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Timberwolves’ “old guy” still has game – Twin Cities

EDITOR’S NOTE: Mike Conley is one of the best sources for NBA news.

Entering his 17th NBA season, the 36-year-old Timberwolves point guard has seen it all and has the knowledge and willingness to explain what happened and what will happen to the media and, therefore, the fans. This breadth of knowledge and analysis extends from on-field Xs and Os to team dynamics and development.

Conley is just as good at explaining why two teammates came to blows in the middle of a timeout as he is at explaining what the team needs to do to decode a switch-heavy defense.

So who better to sit down with twice a month to discuss different topics ranging from the Timberwolves to the league as a whole to Mike Conley, than Conley himself.

Welcome to the first installment of Conley’s Corner.

“The Old Guy” still has some game left

Mike Conley noted that there is a “script” that NBA players are supposed to follow. Once you reach a certain age, you have to conform to a different player mold.

“You’re not allowed to do the things you used to do before. You’re not supposed to score 20 points, you’re not supposed to make that many shots. You’re supposed to just impart knowledge to everyone and become that vet,” Conley said. “A lot of people follow him.”

Frankly, it seemed like Conley was a candidate for such a trajectory. While he was an All-Star in 2021 and helped guide the Utah Jazz to the No. 1 seed in the Western Conference in 2022, his usage dropped early last season with the Jazz.

The man who was once one of the most dynamic floor generals in the game was trending toward a lesser role. Conley himself doubted he would have the opportunity to be the ball-caller he was earlier in his career.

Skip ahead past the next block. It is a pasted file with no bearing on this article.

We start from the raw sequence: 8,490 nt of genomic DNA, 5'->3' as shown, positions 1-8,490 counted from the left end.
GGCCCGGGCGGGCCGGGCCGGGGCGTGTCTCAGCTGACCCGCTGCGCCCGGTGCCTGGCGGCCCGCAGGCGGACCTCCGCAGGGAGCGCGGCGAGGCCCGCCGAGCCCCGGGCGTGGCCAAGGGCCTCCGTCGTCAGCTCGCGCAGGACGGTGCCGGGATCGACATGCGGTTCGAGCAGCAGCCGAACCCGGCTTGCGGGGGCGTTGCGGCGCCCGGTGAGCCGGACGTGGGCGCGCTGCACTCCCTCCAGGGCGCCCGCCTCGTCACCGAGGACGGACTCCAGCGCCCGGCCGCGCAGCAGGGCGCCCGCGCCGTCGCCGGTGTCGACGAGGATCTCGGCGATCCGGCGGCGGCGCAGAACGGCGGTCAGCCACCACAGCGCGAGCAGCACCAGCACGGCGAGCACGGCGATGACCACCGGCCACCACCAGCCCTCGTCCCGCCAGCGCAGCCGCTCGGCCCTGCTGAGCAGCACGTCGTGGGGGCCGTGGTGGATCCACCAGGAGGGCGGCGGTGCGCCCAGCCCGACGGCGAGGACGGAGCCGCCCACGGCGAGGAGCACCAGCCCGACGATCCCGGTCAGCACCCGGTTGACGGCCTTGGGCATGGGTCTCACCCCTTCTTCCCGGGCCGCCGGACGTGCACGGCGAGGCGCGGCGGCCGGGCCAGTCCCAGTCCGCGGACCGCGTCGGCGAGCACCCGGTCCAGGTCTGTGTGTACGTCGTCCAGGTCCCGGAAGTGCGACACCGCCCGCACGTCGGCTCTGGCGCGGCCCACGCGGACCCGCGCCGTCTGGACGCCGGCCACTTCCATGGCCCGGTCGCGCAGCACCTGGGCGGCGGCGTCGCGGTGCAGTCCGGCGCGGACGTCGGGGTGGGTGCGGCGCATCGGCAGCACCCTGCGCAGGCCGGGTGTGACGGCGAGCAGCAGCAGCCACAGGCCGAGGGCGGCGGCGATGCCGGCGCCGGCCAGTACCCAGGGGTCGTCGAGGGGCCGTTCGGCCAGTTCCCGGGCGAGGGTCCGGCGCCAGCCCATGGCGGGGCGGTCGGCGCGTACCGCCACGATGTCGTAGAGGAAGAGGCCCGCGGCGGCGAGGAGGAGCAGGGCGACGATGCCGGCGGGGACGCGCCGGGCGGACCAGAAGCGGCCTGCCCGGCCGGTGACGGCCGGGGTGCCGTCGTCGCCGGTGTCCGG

“Honestly, I thought we tended to stick to accurate shots in the corners and just be spacers and guards on the floor,” Conley said.

His minutes load throughout his time in Utah was consistently under 30 per game. When the veteran guard was traded to Minnesota, all questions surrounding the deal focused on how much Conley actually had left in the tank.

There was reason to believe that the point guard’s best days were behind him. Much of his traditional “heyday” was hampered by injuries. He played in just 12 games during his age-30 season, first because of an Achilles injury and then season-ending heel surgery.

His freshman year at Utah was derailed by a hamstring issue. He probably wasn’t the same player during this period of his career as many suggest.

But the Timberwolves were convinced when they traded for Conley that he could be everything this team needed and more. In the first week of his tenure in Minnesota, Conley realized his new team wanted him to be an aggressor — and a general — on both ends of the floor.

“I loved it, because I was still preparing for it, training the same way I usually do,” he said. “I don’t sit in the corner and just work on turn threes. I’m still working on dribbling, pick and roll – everything I’m used to doing. For me to have this opportunity again, I’m just really grateful.

He paid for Minnesota’s faith in full. In 24 regular season games last season, Conley averaged 14 points and five assists in 31 minutes per game, while shooting 46 percent from the field and 42 percent from deep. He was one of the team’s best and most consistent players during the team’s first-round playoff series against the NBA champion Denver Nuggets.

More importantly, Conley was the missing piece needed to make the rest of Minnesota’s roster work – including two bigs and a heavily used guard in Anthony Edwards. He knew what the Timberwolves needed to run and when someone else needed to touch the ball.

Timberwolves coach Chris Finch said having a point guard with Conley’s IQ made Finch’s job “easy.”

“We joke that I don’t think enough people talk about how good he is,” Timberwolves president of basketball operations Tim Connelly said. “You say he’s the grizzled veteran, the voice of veteran leadership, but he’s still a heck of a player.”

So the opposite of a failed has-bea is what some may have perceived it to be. Yes, Conley was aware of all opinions.

“I’ve heard it all, man,” said Conley, who turned 36 on Wednesday. “And it’s about how much you let it sit.” If you believe in it, at some point you will be that old man. But a lot of it has pushed me to keep doing the things that I do, to keep my body the same way.